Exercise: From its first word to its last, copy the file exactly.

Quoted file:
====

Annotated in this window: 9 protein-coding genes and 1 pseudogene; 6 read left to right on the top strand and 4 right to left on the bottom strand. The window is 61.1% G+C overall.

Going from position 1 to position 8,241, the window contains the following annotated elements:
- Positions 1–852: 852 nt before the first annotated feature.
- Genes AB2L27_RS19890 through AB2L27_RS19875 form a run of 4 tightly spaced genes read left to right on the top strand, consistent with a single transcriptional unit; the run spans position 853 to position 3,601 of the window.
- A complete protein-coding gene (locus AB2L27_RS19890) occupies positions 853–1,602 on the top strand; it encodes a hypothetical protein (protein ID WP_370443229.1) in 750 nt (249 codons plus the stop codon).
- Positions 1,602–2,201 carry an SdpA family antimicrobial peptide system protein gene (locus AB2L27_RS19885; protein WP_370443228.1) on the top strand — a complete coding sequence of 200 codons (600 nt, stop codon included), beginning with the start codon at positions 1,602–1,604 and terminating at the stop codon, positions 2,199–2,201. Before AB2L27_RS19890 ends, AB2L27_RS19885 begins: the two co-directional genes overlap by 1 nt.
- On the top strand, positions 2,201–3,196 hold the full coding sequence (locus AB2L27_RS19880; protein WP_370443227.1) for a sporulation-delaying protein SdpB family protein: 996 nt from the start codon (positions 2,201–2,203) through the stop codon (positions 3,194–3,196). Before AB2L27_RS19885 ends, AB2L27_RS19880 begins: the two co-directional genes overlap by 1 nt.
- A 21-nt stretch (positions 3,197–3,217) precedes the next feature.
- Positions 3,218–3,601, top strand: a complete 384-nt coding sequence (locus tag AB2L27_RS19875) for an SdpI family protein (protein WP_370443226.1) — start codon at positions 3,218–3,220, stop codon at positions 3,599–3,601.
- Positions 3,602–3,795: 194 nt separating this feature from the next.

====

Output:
Annotated in this window: 9 protein-coding genes and 1 pseudogene; 6 read left to right on the top strand and 4 right to left on the bottom strand. The window is 61.1% G+C overall.

Going from position 1 to position 8,241, the window contains the following annotated elements:
- Positions 1–852: 852 nt before the first annotated feature.
- Genes AB2L27_RS19890 through AB2L27_RS19875 form a run of 4 tightly spaced genes read left to right on the top strand, consistent with a single transcriptional unit; the run spans position 853 to position 3,601 of the window.
- A complete protein-coding gene (locus AB2L27_RS19890) occupies positions 853–1,602 on the top strand; it encodes a hypothetical protein (protein ID WP_370443229.1) in 750 nt (249 codons plus the stop codon).
- Positions 1,602–2,201 carry an SdpA family antimicrobial peptide system protein gene (locus AB2L27_RS19885; protein WP_370443228.1) on the top strand — a complete coding sequence of 200 codons (600 nt, stop codon included), beginning with the start codon at positions 1,602–1,604 and terminating at the stop codon, positions 2,199–2,201. Before AB2L27_RS19890 ends, AB2L27_RS19885 begins: the two co-directional genes overlap by 1 nt.
- On the top strand, positions 2,201–3,196 hold the full coding sequence (locus AB2L27_RS19880; protein WP_370443227.1) for a sporulation-delaying protein SdpB family protein: 996 nt from the start codon (positions 2,201–2,203) through the stop codon (positions 3,194–3,196). Before AB2L27_RS19885 ends, AB2L27_RS19880 begins: the two co-directional genes overlap by 1 nt.
- A 21-nt stretch (positions 3,197–3,217) precedes the next feature.
- Positions 3,218–3,601, top strand: a complete 384-nt coding sequence (locus tag AB2L27_RS19875) for an SdpI family protein (protein WP_370443226.1) — start codon at positions 3,218–3,220, stop codon at positions 3,599–3,601.
- Positions 3,602–3,795: 194 nt separating this feature from the next.